Mr McAleavey: There has been significant impact in that one of the things we have done over the last 30 years has been to provide a shared neutral space. We are not neutral in that our sector has lots to say on political, social and economic issues and how they affect communities in Northern Ireland. We have tried to maintain a space which is open to people from a Nationalist or a Unionist background. One of the things which has happened is that people did share ideas. In the early 1990s our organisation supported work called community development in Protestant areas where some of the Protestant working class areas in Belfast began to look at how they were behind the equivalent Catholic working class areas. Quite a lot of information and experience was shared. Some of the people who involved themselves in that actually then involved themselves in what became the Loyalist ceasefires. I think some development took place there and people could see that there was reasonable commonality and they tried to draw on that experience. Quite a lot of sharing goes on now, even though we still have this political division between whether people are pro union with Great Britain or pro a United Ireland. There is still quite a lot of sharing and some of the worst aspects of the troubles have been moderated. That is not to say there have not been some really bad cases, like Holy Cross, which have taken place since the ceasefires, since the peace process has been developed and they have been incredibly damaging. It does mean that people in those communities do become reinforced in their separate lives, do live separate lives in terms of not knowing each other particularly well at the individual level, yet some of the community leaders are swapping ideas and exchanging things all of the time.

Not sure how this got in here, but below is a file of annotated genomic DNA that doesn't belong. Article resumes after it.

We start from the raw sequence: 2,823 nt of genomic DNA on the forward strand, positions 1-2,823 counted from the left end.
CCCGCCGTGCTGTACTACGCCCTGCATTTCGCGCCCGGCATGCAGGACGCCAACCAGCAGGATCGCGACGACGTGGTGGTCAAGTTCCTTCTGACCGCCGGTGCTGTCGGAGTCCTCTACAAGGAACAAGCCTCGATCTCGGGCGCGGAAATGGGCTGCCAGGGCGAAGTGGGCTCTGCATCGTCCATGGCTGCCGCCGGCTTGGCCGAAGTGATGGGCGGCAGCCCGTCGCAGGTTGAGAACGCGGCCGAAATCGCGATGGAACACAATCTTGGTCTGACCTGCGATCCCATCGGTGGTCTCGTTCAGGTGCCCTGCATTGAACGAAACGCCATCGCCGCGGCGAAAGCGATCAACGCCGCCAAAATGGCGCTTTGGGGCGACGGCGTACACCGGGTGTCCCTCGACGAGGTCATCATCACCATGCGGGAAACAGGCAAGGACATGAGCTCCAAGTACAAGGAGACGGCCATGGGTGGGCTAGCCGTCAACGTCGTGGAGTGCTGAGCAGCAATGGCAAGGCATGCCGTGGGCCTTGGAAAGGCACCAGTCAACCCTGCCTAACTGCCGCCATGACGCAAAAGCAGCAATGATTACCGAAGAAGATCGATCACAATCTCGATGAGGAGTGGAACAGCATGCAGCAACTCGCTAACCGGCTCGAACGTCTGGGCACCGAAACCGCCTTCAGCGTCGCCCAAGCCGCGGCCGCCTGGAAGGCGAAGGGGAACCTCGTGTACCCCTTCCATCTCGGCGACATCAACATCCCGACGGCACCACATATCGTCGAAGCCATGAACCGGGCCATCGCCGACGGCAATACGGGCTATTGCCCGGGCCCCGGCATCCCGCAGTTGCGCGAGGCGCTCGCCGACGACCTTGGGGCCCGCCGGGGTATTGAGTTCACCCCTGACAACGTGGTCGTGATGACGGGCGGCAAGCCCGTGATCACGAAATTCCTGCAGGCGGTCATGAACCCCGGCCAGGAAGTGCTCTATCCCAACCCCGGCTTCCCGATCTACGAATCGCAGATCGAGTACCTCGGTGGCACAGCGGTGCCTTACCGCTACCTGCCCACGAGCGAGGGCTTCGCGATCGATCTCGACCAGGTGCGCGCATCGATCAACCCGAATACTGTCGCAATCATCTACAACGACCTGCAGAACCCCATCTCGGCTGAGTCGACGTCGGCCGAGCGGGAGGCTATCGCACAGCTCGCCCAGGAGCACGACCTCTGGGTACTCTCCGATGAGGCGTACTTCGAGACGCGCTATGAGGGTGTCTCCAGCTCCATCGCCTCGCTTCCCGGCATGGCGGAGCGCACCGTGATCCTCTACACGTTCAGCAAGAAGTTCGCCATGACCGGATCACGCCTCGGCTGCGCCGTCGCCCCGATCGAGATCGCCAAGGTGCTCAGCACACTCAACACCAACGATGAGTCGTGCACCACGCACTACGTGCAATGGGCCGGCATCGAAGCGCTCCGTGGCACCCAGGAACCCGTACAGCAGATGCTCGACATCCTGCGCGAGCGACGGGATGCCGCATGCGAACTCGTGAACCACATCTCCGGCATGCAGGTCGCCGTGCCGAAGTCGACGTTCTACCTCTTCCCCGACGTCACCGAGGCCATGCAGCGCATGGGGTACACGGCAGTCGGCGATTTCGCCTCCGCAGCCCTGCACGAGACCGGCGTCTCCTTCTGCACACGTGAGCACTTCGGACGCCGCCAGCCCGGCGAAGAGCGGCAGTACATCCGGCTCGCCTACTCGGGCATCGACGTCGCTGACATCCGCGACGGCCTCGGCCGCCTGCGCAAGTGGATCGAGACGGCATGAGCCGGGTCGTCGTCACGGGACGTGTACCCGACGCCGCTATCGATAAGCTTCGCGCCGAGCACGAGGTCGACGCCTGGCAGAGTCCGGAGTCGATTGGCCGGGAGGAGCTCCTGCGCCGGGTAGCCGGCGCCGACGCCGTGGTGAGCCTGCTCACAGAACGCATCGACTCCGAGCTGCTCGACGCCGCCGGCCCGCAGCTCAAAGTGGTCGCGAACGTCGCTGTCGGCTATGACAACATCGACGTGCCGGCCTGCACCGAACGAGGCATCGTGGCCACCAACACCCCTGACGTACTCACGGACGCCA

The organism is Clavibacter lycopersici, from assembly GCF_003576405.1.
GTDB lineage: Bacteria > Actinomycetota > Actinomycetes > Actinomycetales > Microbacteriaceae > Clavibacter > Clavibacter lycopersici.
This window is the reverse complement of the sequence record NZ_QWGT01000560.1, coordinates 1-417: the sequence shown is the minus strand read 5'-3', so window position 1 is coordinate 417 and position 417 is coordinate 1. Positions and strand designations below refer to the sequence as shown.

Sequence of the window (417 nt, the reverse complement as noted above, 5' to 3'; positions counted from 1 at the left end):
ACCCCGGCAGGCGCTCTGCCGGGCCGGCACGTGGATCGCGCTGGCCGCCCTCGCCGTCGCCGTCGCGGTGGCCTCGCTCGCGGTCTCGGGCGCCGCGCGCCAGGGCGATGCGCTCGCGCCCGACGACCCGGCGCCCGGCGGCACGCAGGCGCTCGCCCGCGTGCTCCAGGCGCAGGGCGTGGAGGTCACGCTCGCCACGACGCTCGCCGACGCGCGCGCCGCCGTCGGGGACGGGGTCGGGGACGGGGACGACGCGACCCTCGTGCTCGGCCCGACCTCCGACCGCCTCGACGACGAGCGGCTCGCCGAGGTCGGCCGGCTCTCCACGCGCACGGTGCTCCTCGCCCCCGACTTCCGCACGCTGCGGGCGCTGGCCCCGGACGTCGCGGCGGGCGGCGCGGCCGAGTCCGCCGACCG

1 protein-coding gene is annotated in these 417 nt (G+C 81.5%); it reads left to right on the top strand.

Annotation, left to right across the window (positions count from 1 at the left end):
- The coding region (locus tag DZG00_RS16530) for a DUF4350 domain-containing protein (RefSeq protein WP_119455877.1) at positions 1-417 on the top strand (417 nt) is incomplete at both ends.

Ms McCandless: There have also been some very, very practical interventions in the voluntary integrated school movement, which came out of the voluntary sector. Those parents mortgaged their houses to set up schools where kids could be integrated together and eventually the state took on the funding of those; integrated play groups for pre-school children and some very practical examples where change has been effected.

Ms McKee: My experience is that you do not wait until those things happen, organisations like ours have to be actively or proactively involved in creating some of the debate. I found the discussion about the faith communities, indeed the Youth Service, to be so interesting because it is one which has been raging on with us for so long. For me the debate is not about the Youth Service, but the provision of youth services. It is best done, believe me, in a community situation. In Northern Ireland we have the largest amount of money invested in the statutory youth services in the world; phenomenally expensive. There has been a lot of research about how that has worked and inevitably if you create big institutions the debate is around salaries, pensions. The debate is about needing more resources rather than concentrating on the ground and working with real young people.